After the first pitcher we moved onto the recent Pros chasing pink - the Giro d'Italia. We all amore la Giro just finished. We love the climbs, the podium girls, and the tifosi. Above all we love its unpredictability. It doesn't suffer from the TdF cookie-cutter format of prologue-pancake flats-climbs-rolling flats-climbs-TT-Paris. What we have a love-hate relationship with is Universal Sports coverage. We love the fact that US had the cojones to step over Versus, pay La Gazzetta dello Sport, and broadcast the Giro - we will be eternally grateful. What we hate are the US announcers. Okay, we grant them the same get-out-of-jail-free card Phil & Paul get in July, because they are taking the TV feed from the event organizers and can't help it if the producer sits on a camera shot of some Italian rider's crash while the attack is going off the front and the maglia rosa is at stake. But "Gogo" (is that really a name?) and Steve Schlanger are just too American. They're no Phil & Paul, but then we really don't want them to be, we want two new cycling announcers to help build a tradition around. But Universal listen up, a "multi-sport announcer" (per their own media release), doesn't work. They don't get this sport. They call it like any other three-pitch and kick a field goal sport and it doesn't work. Cycling is as much tradition and legend as cranksets and derailleurs, or to coin a book title, it is about "Blood, Sweat and Handlebar tape".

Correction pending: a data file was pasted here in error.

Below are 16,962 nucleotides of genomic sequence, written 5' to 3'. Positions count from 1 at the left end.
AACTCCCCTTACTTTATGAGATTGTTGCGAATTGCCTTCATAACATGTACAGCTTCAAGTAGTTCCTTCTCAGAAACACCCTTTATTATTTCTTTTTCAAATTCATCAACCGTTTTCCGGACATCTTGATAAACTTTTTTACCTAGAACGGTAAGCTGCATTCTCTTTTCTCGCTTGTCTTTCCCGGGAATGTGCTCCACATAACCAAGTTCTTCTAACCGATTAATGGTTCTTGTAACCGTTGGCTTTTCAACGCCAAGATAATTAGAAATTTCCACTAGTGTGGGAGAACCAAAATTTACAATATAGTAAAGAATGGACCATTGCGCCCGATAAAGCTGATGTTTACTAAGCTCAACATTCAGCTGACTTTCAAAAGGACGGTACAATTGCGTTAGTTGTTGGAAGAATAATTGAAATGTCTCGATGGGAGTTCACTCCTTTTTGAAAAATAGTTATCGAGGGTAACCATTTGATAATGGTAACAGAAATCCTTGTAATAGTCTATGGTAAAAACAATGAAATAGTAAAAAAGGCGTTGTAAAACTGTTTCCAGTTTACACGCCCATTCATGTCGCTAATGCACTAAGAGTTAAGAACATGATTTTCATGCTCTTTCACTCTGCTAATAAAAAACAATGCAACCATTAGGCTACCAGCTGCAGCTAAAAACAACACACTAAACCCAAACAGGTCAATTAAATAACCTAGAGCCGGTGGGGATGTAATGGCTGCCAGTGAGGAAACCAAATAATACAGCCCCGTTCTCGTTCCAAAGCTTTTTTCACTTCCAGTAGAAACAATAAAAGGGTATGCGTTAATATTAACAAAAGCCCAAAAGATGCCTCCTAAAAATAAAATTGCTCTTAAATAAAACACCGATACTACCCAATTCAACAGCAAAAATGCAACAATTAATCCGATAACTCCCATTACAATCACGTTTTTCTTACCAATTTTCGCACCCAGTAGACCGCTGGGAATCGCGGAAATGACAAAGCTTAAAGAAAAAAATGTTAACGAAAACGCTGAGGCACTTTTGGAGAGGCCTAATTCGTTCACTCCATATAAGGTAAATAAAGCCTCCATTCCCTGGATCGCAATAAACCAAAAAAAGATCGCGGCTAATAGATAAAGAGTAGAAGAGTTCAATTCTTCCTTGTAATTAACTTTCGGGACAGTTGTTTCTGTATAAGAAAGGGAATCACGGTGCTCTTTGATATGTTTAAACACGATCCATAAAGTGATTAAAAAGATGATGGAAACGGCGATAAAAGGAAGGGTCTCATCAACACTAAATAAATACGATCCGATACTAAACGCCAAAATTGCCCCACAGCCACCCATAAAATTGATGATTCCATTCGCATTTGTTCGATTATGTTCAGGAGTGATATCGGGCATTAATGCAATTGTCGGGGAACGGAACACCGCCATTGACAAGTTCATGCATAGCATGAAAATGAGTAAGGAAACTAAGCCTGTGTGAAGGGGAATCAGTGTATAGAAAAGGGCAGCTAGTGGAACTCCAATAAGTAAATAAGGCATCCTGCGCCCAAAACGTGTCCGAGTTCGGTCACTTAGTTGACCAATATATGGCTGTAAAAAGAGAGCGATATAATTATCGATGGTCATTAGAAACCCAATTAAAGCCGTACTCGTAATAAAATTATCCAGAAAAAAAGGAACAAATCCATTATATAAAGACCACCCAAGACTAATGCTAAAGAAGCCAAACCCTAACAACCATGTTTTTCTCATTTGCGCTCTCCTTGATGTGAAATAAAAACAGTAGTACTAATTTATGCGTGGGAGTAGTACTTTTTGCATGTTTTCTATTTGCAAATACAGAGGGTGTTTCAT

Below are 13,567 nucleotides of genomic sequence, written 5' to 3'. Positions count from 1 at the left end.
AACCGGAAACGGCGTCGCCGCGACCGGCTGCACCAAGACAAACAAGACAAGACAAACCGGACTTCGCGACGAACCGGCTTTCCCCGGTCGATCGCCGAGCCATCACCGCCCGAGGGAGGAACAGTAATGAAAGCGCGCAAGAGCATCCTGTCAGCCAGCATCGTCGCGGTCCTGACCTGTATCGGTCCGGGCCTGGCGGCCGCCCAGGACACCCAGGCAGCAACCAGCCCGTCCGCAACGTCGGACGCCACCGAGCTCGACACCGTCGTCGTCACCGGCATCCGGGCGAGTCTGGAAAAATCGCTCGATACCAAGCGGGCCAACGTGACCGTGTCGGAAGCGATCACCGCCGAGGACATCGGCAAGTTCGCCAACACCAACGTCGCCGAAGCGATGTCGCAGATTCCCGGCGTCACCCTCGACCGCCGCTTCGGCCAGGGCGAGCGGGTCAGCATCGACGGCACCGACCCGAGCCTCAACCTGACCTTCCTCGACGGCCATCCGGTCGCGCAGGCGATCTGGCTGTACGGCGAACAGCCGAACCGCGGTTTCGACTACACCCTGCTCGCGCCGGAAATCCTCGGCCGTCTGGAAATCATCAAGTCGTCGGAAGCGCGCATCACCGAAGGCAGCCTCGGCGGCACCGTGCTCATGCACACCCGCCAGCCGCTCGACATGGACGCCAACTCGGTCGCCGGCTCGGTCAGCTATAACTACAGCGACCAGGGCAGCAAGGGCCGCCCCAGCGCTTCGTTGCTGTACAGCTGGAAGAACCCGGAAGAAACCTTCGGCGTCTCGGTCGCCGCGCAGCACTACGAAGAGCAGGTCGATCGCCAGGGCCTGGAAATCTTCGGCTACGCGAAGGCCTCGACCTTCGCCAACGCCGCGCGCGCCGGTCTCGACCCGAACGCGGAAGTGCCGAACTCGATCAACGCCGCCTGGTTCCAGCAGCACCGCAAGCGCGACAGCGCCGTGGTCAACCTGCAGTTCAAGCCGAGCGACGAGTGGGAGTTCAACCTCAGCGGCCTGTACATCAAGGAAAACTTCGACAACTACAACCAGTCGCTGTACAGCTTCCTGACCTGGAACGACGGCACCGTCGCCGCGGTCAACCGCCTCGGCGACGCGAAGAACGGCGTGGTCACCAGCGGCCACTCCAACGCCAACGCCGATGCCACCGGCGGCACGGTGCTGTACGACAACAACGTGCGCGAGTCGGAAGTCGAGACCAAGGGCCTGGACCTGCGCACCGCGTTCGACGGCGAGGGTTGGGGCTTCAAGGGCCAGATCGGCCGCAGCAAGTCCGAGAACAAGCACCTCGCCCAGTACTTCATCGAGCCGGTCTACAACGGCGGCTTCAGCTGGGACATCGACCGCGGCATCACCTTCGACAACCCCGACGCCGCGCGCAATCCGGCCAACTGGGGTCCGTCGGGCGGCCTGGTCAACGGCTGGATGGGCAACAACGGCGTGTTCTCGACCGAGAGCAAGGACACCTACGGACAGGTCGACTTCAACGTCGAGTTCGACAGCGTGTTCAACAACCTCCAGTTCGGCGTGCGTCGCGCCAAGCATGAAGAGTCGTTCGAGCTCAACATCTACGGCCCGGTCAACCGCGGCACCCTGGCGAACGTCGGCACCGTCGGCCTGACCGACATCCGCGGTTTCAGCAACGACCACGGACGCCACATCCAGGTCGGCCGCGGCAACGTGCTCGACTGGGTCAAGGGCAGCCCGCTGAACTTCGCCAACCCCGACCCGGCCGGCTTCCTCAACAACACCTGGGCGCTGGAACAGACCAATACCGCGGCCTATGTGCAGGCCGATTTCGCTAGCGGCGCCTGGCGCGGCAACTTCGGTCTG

Here are our collective decisions - and after a couple of pints we know these decisions are as perfect as Coppi on a TdF Stage XX 162 km solo break over the d'Isoard.
- Get rid of Mr Multi-sport Schlanger and get a real cycling guy - visit Eurosport they have several.
- Turn down the shreak level on "Gogo" or get rid of him too.
- Buy all announcers three things - a) an Italian cultural guide book, b) dinner with Phil & Paul so they can learn how to pronounce the rider's names, and c) a paid vacation to Italy so they can visit the Ghisallo di Madonna and Coppi Museum to learn a little history and tradition of the sport, and then tour a few of the mainstay sites the Giro visits - in other words, get to know the place!!
- Finally, fire any announcer immediately who starts to scream** in the final 1k or exiting to a commercial break.
Giro’s toughest stage? Getting to DC in 2012
**just by some weird coincidence I heard Steve Schlanger announcing a swimming meet that came on immediately after one of the Giro stages - only because I went, "wait, I know that obnoxious screeching voice" did I pause and watch (listen) to a bit of swimming. Yip, it was him, same delivery, same generically inane commentary, with a rise in screeching tone just before race finishes and departures to commercials - ergh! this is the curse of the American "multi-sport announcer".